December 16th, 2014
June 18th, 2012
Pharmaceutical and medical device companies, and some in Congress, argue that it’s difficult to find independent experts to serve on FDA’s scientific advisory committees due to strong financial conflict of interest standards.
Our experience proves otherwise. Read More
June 5th, 2012
Should scientists at the Food and Drug Administration be able to have honest disputes with their colleagues about the science behind a drug or medical device approval decision? Or should they keep quiet about their concerns, preferring not to rock the boat? Read More
May 24th, 2012
April 25th, 2012
After sharing the personal experiences of two separate UCS supporters—Gwen and her mother, Maxine and Elsa and her husband, Dan–with drug and device safety, I’ve heard from others who are also brave enough to share their stories with us. Henry H.’s tale about his metal on metal hip replacement is particularly touching, showing how a faulty medical device can have consequences not just for the victim but for his entire family. Read More
April 11th, 2012
Yesterday, I shared the story of a UCS supporter whose family had experienced tragic consequences when unsafe drugs were allowed on the market. But drugs and medical devices, when adequately tested and monitored, do have the potential to vastly improve one’s health. For Dan O. of Norwalk, CT, medical advances in the treatment of the coronary system have been lifesaving.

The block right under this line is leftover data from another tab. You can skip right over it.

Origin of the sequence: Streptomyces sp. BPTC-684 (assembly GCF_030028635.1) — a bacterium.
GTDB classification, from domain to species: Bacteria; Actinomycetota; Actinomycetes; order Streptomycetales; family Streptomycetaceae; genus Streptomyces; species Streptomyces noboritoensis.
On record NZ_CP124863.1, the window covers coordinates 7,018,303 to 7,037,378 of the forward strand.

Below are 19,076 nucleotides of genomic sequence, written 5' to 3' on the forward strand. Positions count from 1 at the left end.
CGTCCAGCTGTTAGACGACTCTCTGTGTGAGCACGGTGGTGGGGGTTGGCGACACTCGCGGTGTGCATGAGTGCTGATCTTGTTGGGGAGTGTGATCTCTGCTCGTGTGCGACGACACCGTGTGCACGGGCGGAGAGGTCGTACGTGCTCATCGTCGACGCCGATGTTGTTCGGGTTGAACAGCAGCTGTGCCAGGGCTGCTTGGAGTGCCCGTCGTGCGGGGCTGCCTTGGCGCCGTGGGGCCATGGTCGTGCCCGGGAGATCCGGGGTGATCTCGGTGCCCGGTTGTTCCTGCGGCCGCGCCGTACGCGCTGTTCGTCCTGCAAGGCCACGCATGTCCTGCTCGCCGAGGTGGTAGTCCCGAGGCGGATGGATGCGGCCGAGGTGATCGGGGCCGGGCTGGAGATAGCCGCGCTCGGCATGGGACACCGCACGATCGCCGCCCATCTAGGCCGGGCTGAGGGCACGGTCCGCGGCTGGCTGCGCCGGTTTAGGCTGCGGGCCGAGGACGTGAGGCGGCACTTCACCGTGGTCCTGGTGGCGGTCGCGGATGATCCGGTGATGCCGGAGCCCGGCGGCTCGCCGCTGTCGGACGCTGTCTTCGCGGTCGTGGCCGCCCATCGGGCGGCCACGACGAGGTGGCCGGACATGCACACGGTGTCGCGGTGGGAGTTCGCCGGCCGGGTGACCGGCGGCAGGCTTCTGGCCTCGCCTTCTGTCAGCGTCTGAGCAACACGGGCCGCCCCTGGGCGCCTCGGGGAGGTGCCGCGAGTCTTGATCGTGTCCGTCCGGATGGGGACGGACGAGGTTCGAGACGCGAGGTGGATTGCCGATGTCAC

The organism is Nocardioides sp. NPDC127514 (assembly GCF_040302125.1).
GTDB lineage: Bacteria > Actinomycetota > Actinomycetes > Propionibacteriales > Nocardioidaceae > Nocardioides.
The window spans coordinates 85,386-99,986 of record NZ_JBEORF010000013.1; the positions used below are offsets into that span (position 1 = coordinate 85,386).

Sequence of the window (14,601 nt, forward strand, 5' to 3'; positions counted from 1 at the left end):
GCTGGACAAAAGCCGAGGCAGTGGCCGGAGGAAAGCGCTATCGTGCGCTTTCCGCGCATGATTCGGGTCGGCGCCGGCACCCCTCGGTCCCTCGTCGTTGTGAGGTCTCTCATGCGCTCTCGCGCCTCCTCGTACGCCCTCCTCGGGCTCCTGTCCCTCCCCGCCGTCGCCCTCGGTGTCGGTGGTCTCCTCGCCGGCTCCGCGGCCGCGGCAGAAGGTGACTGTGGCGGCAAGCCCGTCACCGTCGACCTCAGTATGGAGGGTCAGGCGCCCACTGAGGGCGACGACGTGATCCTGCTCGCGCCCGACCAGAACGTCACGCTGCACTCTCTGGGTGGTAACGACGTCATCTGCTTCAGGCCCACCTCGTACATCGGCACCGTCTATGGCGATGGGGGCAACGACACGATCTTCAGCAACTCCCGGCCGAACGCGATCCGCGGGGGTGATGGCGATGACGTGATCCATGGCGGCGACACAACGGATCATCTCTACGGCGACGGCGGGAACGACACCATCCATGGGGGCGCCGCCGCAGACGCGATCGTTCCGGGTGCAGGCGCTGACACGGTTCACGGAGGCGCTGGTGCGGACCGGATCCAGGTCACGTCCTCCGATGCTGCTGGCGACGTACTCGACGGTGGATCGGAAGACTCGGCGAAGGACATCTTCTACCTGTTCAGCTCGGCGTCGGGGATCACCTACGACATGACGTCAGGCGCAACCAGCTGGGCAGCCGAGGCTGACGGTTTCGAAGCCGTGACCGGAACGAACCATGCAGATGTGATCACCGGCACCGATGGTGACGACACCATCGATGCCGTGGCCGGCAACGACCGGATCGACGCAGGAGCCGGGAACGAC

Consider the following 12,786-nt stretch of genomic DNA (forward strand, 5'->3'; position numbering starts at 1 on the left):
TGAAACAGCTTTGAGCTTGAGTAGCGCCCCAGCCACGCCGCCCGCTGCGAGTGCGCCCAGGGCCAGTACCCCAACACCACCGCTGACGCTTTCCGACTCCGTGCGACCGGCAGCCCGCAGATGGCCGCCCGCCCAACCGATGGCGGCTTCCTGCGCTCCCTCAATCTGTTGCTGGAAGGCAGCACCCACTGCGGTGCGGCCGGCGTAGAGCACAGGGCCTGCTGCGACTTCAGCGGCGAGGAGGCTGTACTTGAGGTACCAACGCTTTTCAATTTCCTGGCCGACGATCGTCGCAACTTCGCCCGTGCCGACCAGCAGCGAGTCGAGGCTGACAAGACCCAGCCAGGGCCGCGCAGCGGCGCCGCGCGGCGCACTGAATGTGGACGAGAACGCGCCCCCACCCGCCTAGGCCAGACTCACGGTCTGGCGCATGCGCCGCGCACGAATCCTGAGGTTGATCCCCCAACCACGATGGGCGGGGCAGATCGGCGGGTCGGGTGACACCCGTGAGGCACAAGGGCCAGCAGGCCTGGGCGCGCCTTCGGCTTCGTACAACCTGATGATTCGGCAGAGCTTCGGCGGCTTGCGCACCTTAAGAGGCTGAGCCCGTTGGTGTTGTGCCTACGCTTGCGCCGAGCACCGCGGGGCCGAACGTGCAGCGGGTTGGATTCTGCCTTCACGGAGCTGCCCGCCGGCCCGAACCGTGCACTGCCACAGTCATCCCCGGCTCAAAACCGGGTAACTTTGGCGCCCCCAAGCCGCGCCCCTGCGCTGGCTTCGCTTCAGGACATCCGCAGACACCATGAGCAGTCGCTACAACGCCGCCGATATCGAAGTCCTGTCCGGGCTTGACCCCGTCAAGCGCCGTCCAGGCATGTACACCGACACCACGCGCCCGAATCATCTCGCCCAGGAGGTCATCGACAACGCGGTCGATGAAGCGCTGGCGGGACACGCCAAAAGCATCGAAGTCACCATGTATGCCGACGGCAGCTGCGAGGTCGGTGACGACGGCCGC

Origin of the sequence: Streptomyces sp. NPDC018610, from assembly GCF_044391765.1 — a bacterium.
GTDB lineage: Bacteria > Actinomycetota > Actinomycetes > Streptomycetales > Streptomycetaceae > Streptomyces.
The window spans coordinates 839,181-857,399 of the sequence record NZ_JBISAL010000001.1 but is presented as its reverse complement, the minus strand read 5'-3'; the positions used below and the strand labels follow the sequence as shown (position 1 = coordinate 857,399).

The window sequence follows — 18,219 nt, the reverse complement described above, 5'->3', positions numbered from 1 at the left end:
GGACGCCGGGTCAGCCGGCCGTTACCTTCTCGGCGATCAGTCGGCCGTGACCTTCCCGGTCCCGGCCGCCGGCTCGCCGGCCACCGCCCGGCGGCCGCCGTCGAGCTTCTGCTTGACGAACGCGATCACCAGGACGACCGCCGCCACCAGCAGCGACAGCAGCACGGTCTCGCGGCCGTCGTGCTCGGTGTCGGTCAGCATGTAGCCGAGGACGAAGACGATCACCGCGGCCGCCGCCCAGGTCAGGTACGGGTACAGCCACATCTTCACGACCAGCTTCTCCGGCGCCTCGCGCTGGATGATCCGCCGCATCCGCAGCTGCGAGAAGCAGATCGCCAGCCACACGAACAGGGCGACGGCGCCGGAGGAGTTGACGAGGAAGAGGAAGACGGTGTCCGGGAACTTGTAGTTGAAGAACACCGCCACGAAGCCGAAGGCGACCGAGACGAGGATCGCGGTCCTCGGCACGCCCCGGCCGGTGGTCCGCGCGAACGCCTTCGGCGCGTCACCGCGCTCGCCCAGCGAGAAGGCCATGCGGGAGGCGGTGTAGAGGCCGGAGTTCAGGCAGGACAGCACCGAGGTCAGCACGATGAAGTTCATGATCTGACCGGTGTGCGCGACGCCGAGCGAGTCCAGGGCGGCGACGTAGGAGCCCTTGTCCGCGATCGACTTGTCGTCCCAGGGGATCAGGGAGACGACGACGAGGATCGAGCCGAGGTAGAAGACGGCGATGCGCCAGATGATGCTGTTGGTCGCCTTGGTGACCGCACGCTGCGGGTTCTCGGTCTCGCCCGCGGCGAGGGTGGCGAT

April 10th, 2012
The consequences of unsafe drugs and medical devices are real—and nobody knows that better than Gwen B. of West Sacramento, California. We talked a few days ago after she responded to a UCS action alert with a story about her mother, Maxine, and I was moved enough to want to share her family’s story with you. Read More
April 3rd, 2012
In today’s New York Times, Gardiner Harris describes tensions between the FDA, Congress and the White House regarding the agency’s attempts to inform and protect the public. It’s an incredible article that helps demonstrate the pervasiveness of both political and corporate pressure on the agency, and how those who do not have scientific training in public health attempt to take decision-making authority on what should be scientific issues away from those who do.
March 21st, 2012
While there’s a wealth of scientific expertise inside the FDA and other federal scientific agencies, FDA’s scientific staff often rely on the advice of experts outside the agency to help them decide whether to approve a new prescription drug or medical device, or to recall a product or issue stronger warning labels when there are safety problems. Read More